Daddy, when I fluttered my wingsat the windows that day mama
got out of the house and I wasn’t
quick enough behind her, were you
a boy that had found some magic
in the woods, sealed the lid to keep
me whatever the consequences?
I've posted before about the time my family lived in a house, an actual house, for the first time instead of a trailer or apartment, and what that meant to me. A chance at normalcy, as defined by the whole world around me. A house. A neighborhood. A front yard. A back yard.
Of course, normalcy is more than brick and mortar.
We brought our dysfunction with us. A house, a neighborhood, couldn't make my parents get along.
So they fought. Again.
So my mother fled. Again.
She fled during one of the fights, when my father had become incensed to the point of violence. My mother ran out of the house, grasping at me to take me with her, but somehow my father came between us and I was trapped in the house - the chance at normalcy turned cage - while my mother, outside, went from window to window, looking at my terrified face, trying to see me, trying to tell me what to do, trying to convince my father to stop, to let me out, because he was scaring me.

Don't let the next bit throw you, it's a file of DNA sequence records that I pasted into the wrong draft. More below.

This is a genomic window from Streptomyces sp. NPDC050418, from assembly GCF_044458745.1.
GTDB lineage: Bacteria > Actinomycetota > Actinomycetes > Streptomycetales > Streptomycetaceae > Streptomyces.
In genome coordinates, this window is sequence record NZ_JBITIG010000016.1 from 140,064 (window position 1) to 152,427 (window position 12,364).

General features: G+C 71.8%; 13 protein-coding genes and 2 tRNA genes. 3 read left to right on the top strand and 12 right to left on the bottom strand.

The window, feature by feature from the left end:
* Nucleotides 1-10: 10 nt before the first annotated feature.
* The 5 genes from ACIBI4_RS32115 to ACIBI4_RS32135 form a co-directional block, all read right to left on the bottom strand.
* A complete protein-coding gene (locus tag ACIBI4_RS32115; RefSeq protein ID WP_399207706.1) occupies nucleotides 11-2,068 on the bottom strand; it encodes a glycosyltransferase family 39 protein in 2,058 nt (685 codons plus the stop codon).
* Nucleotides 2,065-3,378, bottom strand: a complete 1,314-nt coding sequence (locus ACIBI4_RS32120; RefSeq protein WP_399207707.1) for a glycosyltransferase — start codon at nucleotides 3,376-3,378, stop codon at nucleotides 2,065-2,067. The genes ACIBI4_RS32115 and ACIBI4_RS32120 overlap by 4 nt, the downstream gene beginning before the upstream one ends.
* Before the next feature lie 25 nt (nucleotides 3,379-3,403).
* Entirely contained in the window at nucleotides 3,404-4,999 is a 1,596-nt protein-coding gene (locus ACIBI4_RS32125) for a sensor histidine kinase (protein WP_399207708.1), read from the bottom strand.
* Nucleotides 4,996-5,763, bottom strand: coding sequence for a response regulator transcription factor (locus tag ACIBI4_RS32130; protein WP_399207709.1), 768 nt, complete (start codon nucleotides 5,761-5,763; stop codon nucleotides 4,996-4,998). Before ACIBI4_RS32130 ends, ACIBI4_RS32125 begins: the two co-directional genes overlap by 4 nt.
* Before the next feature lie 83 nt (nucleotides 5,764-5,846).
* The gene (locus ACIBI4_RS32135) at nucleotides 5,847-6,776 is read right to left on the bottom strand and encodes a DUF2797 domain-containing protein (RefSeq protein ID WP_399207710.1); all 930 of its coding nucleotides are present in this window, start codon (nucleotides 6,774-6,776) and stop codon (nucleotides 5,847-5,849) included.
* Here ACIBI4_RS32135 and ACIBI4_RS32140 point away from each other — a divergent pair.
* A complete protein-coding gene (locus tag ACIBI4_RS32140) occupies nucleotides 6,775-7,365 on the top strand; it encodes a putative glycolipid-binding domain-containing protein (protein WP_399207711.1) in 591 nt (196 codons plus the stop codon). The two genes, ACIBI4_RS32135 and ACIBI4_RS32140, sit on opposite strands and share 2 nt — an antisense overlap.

The title for this poem came out of nowhere. It was simple and easy and true. So, too, the first three lines - a simple description of action.
I don't know what sparked in my brain to let me write those final lines, when my father turned from a captor to a boy out in the woods, and me into a bit of magic he was keeping in a jar. Such an innocuous, sentimental, even quaint scene, but the juxtaposition of something terrifying with something innocent magnifies the poem, I believe. "Whatever the consequences" succinctly elicits the problem - in trying to keep something for ourselves, not allowing it to go, we damage it.
I wrote this poem on October 22, 2014 as part of Tupelo Press's 30/30 Project.